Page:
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How does machine learning affect our work? Technologists talk ethics and use value

The tech is a constant and increasing part of how we do our jobs and live our lives — even in the ways we don't often see. A group of software and design pros discussed its impact in this candid conversation hosted by with Spotify.

Pittsburgh teachers use Google’s Teachable Machine to learn about machine learning models in June 2022. (Photo courtesy of Carnegie Mellon University)
This article draws from virtual sessions held as part of a project between Spotify and Spotify did not review this article prior to publication.
Like it or not, machine learning is an inevitable and perhaps irrevocable part of our world.

To be sure, as we learned from more than a dozen technologists gathered by for a moderated Zoom conversation in tandem with Spotify, there’s quite a lot to like and dislike about this ever-changing technological frontier. The ways it impacts our work range from the obvious to the subtle, from the attention-grabbing to the mundane, across all ethical categories and considerations.

Here’s just a sample of what these technologists shared during the conversation.

Ethical quandaries

First, the bad. The effects of machine learning and the processes associated with it (i.e. artificial intelligence, optimization, etc.) on our lives are a constant subject of critique, especially given the various moral issues they conjure. Maurice Gaston, a software development manager at Philly HQ’d Comcast, captured those issues in a succinct reflection.

“We’re all being trained by the ML that are helping us out,” he said. “We are being trained how to use these systems rather than having the systems learn how we work.”

Other participants spoke to the murky line between when a machine learning system’s biases might reflect our own, and how to deal with that. Kevin Kho, a Chicago-based technologist, said that he used to work for a payroll company that used machine learning to help clients predict which of their employees may leave based on pay. He and his colleagues had to work with the employers’ ethics team to determine which variables, especially demographic ones like race or gender, could be used.

“We were intentionally not allowed by our internal ethics committee to use these kinds of variables,” he noted.

That ethical picture becomes even cloudier when considering how far behind regulators are compared to the companies whose tech they’re supposed to moderate. Katya Willard, a senior machine learning engineer at Spotify, touched on the ambiguities that have made such policies as the European Union’s General Data Protection Regulation so confusing to navigate.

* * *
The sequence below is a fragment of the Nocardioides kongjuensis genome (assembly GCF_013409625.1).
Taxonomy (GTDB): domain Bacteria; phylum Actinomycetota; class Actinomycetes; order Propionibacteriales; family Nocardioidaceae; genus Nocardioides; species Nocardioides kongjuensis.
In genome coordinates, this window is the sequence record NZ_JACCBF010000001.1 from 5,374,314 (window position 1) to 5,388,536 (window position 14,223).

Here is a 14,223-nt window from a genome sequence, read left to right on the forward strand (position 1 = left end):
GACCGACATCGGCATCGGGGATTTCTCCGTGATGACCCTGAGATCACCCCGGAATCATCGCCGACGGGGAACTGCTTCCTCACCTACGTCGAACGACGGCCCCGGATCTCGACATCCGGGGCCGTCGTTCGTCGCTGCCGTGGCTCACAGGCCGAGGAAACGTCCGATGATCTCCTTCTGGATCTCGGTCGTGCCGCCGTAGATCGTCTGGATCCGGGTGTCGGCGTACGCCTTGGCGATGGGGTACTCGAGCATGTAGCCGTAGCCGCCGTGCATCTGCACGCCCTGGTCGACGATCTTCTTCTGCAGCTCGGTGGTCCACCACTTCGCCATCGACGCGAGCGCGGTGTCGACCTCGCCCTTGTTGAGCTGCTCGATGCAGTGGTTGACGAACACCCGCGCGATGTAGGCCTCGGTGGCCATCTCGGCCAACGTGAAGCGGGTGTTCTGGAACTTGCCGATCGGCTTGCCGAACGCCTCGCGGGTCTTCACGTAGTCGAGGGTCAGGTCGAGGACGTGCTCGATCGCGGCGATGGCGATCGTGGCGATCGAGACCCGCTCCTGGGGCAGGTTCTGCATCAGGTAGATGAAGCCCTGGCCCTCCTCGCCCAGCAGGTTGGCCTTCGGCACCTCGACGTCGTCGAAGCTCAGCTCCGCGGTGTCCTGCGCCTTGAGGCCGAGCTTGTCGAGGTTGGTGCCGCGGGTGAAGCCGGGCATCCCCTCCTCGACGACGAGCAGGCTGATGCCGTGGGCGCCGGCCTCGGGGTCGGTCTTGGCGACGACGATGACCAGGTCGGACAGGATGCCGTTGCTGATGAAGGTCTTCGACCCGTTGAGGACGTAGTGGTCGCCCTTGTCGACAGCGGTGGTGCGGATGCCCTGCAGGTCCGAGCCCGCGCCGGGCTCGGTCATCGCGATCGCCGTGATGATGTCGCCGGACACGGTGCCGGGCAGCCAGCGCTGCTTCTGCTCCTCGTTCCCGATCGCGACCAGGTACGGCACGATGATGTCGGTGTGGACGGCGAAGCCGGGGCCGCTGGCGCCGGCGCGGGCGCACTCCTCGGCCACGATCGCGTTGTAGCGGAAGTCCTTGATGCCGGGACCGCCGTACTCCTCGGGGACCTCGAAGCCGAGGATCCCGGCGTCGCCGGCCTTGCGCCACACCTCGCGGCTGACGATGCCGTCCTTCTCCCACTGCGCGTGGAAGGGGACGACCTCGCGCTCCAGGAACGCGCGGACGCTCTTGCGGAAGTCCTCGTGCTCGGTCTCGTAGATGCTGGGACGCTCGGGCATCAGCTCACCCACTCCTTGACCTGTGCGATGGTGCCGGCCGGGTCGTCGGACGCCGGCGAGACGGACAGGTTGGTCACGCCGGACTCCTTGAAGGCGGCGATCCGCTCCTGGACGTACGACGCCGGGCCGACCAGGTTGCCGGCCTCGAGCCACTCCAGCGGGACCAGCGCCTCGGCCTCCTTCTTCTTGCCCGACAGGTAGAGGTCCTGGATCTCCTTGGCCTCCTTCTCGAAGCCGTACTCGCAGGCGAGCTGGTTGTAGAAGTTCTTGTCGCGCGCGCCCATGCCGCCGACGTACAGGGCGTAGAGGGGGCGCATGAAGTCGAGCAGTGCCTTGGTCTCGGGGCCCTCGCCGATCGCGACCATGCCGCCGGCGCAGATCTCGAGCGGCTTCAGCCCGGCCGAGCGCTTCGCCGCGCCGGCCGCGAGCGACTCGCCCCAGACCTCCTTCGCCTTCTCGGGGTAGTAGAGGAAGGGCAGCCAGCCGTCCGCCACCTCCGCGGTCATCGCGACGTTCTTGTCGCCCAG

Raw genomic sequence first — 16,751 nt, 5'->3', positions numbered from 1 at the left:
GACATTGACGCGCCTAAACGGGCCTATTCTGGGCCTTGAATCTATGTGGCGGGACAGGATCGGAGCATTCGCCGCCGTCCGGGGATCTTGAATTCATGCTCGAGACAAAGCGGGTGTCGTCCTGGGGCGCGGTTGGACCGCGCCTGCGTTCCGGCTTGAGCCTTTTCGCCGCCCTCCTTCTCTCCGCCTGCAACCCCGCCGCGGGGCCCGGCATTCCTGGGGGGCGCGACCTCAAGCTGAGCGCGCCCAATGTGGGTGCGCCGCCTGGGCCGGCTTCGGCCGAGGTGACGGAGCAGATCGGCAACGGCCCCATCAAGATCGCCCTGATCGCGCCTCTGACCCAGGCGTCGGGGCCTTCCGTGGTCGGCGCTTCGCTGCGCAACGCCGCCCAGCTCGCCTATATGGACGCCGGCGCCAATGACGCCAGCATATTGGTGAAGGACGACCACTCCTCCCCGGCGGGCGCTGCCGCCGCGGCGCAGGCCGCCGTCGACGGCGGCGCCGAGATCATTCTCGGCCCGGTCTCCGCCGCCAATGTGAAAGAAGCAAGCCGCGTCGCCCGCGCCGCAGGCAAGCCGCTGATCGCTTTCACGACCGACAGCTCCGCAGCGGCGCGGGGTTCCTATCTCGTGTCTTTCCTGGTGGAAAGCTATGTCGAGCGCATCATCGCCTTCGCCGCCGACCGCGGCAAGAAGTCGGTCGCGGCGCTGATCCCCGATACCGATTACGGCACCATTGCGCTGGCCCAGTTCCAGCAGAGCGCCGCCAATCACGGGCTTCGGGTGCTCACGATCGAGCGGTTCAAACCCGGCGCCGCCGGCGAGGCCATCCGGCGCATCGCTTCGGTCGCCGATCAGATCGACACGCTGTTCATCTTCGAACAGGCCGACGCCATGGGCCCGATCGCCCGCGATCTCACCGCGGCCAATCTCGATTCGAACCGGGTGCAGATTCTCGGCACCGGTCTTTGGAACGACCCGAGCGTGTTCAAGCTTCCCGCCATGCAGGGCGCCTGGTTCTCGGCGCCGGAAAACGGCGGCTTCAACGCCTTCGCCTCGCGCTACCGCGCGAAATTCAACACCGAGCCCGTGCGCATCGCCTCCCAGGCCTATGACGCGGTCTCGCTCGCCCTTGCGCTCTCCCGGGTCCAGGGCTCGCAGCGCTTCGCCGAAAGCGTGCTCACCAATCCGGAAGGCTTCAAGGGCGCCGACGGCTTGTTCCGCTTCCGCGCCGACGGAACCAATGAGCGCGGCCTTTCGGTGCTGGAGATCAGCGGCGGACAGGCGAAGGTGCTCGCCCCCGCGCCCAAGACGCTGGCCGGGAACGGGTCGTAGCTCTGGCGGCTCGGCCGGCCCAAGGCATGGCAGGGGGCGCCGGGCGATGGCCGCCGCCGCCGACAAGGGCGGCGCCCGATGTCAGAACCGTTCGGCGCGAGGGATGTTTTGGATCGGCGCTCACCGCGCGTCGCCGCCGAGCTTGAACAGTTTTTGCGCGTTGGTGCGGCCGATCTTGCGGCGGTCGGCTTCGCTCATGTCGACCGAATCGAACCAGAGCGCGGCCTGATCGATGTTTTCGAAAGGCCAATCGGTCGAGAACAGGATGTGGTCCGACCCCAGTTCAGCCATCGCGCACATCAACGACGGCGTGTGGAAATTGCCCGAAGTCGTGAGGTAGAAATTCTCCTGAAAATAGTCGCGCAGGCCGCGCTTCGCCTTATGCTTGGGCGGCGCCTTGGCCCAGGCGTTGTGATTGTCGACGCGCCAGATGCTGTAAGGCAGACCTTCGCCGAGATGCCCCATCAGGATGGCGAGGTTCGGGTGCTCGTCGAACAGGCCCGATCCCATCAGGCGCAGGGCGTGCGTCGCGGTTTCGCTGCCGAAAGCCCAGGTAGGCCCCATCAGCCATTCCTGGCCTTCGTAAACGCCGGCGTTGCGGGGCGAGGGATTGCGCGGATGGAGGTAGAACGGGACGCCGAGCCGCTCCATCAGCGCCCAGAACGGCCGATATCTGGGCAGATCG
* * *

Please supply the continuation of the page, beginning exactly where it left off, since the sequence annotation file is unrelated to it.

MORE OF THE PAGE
“It’s written by people who don’t really know how things [technologically] work, and now we’re all dealing with the fallout of it and trying to parse out what to do,” she said. “It’s really hard.”

The ubiquity

One point that repeatedly arose is that, despite these controversies, machine learning is embedded in how we operate online, even if it’s not a core part of people’s work.

For instance, Salas Saraiya — the cofounder and CTO of Philadelphia-based Employee Cycle, as well as one of several 2022 RealLIST Engineers who took part in the conversation — noted how much machine learning matters to social media algorithms.

“I go on Twitter, and whatever it decides to surface, it’s all ML,” he said. Eliot Pearson, the CTO of Baltimore’s Enradius, discussed how he used predictive analytics while working for Yahoo nearly a decade ago, at a time when ML tech was not as mainstream. There, the analytics aimed to help customers “get the things they want to see all the time” in front of them as much as possible, he said.

“It allowed us to keep our customers and make them happy, so it made our jobs easier as producers of solutions for people,” he said.

Behind the scenes, machine learning processes aid technologists in ways that front-end users may never see. UX designer and PhillyCHI board member Robin Zheng spoke about how she’s trying to help her employer, the data professionals training entity Correlation One, better match its program participants with career coaches using a matching algorithm.

“Right now, it’s a super manual process, [maintained] manually across several spreadsheets by our program managers,” she said. “This helps us run the service better, but the actual end user, like our fellows or students, wouldn’t actually see this.

Baltimore-based Barry Wright, a group product manager for Spotify, added that this kind of backend work is where machine learning matters, even if it doesn’t generate the most hype.

“People see the news headlines about AI-generated art or ML projects, but if you got into it, the iceberg is all little internal things that make life and work in a company easier or better,” he said. “Cleaning up of data or optimization processes — it’s not as exciting to write an article about, but it’s where a lot of this work is actually getting done. That’s the starting point for a lot of the interesting work that you see later on.

Companies: Spotify

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